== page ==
McGill Students for Literacy: A Feminist Assessment
by Stephanie Garrow and Lynda Stokes
McGill Students for Literacy (MSL) is an independent literacy organization founded and operated by McGill University students. Its mandate is to train McGill students to tutor adults and youth in basic literacy skills and to promote awareness of il/literacy issues. MSL's tutoring services are free and all of the students involved work as volunteers.
As a final research project for an interdisciplinary seminar on Women's Studies, we conducted a feminist evaluation of MSL. We wanted to know what were the barriers to learning that women faced and whether MSL was meeting the needs of both women students as well as the tutors and administrators. This article is a summary of that evaluation, and of the situations of women involved in the program.
Understanding and assessing il/literacy in Canada has not been a simple matter of defining the skills needed to read and write; literacy has political implications beyond the mechanical skills of reading and writing. Defining il/literacy or identifying it as a problem is a central and difficult issue in literacy practice. According to Dana Beckelman, "Any act of defining what constitutes literacy is merely the definer's interpretation" (2). She argues that woman-positive literacy practice should strive for an understanding of literacy which is inclusive, not exclusive as any explicit definition suggests. As Jennifer Horsman, a feminist literacy worker, has also pointed out, the "stress on defining the population of 'illiterates' as if it were a clear-cut, either/or question, helps to strengthen the perception of non-readers as "other" (3).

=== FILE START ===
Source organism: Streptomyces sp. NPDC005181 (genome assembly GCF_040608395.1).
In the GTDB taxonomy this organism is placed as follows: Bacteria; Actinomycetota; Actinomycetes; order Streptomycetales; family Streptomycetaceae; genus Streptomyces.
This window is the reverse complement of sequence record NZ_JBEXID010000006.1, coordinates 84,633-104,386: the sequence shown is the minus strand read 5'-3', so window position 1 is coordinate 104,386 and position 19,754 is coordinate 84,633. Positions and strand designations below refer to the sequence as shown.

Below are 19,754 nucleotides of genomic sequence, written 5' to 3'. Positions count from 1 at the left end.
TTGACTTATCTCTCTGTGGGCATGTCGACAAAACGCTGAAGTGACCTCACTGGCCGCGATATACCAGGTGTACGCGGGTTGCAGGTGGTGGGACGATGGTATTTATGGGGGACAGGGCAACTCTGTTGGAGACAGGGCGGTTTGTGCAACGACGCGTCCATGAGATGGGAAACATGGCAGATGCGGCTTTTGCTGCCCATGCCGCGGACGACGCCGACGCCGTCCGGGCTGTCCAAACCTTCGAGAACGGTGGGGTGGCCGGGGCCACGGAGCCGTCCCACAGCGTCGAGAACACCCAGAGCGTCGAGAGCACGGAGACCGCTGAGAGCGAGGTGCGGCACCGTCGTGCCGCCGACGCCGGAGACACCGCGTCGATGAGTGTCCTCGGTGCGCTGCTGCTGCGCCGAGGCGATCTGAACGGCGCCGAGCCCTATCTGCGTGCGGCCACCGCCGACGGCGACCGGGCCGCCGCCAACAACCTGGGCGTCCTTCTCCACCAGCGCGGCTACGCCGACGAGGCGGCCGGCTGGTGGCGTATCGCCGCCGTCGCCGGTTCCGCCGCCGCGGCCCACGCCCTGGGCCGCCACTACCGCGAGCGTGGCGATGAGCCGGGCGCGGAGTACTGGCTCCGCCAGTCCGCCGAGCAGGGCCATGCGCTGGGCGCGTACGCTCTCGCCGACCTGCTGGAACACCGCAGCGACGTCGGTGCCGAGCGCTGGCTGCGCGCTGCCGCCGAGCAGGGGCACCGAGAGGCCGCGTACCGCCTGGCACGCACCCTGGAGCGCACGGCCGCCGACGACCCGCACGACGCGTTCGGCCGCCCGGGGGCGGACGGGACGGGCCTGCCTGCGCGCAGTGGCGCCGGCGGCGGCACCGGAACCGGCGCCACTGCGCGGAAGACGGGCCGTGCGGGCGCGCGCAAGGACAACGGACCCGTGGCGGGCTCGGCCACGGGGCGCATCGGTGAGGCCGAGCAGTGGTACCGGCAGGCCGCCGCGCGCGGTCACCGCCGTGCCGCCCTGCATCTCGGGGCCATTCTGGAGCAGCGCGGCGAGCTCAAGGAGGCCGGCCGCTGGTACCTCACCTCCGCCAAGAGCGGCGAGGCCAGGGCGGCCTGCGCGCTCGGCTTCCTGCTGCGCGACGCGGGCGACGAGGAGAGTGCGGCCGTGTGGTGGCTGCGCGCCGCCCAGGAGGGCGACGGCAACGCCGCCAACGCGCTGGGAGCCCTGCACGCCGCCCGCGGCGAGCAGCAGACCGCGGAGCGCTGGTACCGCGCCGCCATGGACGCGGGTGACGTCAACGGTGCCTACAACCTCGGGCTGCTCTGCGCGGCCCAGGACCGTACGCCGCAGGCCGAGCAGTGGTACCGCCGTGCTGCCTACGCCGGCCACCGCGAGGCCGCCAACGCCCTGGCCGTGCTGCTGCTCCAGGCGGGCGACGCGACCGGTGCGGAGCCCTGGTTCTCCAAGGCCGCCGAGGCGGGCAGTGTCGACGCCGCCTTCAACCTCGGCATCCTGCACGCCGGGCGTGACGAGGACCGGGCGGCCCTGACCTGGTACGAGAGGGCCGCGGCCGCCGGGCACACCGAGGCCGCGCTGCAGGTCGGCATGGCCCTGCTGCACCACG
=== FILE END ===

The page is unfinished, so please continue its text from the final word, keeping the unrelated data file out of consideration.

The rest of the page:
Within the structure of McGill Students for Literacy, we have tried not to let our practice revolve around a specific definition. The onus is on the potential literacy student to determine whether s/he needs help with his/her reading and writing and to contact us. From a feminist perspective, this lack of an entrenched definition can be seen as an asset.
For example, when a Student-Tutor Coordinator meets with a potential literacy student for the first time, she asks, "Is there a specific reason that you are seeking help? How will your life be different if you improve your reading and/or writing? What do you find most difficult about reading? About writing? Is there anything else you would like to discuss?" By having the potential literacy student identify his/her needs s/he is the one who defines literacy. Women identify the areas they want to work on, such as reading comprehension, spelling, reading specific things and/or performing specific tasks.